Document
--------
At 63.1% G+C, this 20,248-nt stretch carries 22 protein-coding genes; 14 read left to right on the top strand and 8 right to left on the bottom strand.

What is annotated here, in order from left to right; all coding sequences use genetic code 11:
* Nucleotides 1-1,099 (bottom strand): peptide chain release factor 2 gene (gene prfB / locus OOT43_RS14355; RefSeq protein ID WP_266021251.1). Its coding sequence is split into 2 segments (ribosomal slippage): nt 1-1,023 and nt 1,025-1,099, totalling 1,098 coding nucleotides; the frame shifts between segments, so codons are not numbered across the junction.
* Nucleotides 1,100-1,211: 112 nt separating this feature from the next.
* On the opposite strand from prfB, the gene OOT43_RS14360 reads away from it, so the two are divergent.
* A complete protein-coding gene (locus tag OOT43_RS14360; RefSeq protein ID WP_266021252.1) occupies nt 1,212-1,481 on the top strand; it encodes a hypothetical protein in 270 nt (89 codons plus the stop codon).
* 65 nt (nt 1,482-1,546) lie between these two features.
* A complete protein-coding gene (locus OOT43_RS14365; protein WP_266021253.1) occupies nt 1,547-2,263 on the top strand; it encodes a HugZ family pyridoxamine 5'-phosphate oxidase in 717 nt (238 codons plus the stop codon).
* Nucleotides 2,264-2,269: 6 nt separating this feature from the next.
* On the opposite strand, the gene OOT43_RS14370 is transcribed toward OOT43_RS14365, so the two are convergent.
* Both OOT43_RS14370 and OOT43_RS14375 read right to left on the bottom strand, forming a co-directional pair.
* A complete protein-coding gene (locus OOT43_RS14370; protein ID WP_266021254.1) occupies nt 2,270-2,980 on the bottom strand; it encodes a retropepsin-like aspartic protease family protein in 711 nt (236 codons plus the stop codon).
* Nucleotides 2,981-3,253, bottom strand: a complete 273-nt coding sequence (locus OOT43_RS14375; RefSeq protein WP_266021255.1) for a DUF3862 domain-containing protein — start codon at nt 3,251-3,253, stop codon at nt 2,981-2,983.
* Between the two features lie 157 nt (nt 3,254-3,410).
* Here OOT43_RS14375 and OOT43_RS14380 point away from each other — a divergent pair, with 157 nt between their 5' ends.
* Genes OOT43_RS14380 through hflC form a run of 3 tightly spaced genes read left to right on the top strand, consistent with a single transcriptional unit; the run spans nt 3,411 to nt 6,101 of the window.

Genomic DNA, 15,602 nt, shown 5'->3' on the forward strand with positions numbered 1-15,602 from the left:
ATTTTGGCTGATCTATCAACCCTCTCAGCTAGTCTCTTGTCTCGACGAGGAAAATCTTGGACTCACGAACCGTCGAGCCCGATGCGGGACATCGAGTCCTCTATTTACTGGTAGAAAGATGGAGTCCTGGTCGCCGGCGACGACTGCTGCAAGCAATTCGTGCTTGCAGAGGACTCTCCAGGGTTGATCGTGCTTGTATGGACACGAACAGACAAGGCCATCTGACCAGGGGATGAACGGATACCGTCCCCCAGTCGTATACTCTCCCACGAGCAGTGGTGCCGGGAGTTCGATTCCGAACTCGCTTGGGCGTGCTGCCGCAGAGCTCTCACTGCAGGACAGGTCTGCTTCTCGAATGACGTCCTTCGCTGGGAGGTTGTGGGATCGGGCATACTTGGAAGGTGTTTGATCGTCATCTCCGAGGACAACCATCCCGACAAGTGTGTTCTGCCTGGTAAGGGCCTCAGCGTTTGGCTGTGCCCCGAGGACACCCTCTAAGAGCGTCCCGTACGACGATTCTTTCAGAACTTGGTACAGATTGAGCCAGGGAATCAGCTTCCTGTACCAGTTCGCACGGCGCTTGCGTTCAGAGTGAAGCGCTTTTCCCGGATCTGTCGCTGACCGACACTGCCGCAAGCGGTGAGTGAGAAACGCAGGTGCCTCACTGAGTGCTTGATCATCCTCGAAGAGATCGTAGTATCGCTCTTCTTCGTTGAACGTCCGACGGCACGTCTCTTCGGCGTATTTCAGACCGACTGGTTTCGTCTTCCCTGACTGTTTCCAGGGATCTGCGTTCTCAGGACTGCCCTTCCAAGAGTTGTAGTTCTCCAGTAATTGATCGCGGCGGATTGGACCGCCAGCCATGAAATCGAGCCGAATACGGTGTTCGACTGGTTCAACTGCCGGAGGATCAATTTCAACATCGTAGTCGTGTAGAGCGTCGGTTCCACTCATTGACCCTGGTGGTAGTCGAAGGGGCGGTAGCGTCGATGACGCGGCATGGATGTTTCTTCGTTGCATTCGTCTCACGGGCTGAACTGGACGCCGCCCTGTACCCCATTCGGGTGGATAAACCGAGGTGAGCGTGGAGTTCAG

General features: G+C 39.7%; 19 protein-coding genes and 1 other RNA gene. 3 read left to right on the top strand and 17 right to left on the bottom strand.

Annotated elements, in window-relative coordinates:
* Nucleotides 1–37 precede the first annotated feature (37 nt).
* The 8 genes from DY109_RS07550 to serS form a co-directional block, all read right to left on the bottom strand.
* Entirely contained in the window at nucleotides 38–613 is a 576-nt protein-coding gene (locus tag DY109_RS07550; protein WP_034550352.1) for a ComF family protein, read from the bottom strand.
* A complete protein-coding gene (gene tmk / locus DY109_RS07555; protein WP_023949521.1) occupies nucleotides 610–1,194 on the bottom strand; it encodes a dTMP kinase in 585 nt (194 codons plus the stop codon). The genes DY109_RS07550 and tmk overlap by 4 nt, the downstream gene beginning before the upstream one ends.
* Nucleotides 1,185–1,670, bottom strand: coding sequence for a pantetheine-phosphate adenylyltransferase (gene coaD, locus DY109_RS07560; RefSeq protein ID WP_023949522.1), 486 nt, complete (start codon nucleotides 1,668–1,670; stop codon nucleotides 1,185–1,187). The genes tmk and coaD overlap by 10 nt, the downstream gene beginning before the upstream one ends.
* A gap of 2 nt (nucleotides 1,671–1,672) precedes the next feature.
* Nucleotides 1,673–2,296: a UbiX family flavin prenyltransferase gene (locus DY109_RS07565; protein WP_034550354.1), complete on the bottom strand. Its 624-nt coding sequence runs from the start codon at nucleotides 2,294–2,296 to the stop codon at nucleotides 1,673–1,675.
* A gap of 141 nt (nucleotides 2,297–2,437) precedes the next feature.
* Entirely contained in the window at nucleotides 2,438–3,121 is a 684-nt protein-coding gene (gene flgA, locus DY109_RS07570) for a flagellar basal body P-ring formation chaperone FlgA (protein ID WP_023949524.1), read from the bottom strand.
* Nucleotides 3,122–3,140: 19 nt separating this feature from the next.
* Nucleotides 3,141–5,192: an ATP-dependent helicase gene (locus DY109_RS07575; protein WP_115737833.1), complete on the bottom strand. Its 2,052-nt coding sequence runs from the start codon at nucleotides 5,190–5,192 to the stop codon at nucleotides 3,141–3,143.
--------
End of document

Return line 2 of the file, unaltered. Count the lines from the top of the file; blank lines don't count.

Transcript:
What is annotated here, in order from left to right; all coding sequences use genetic code 11: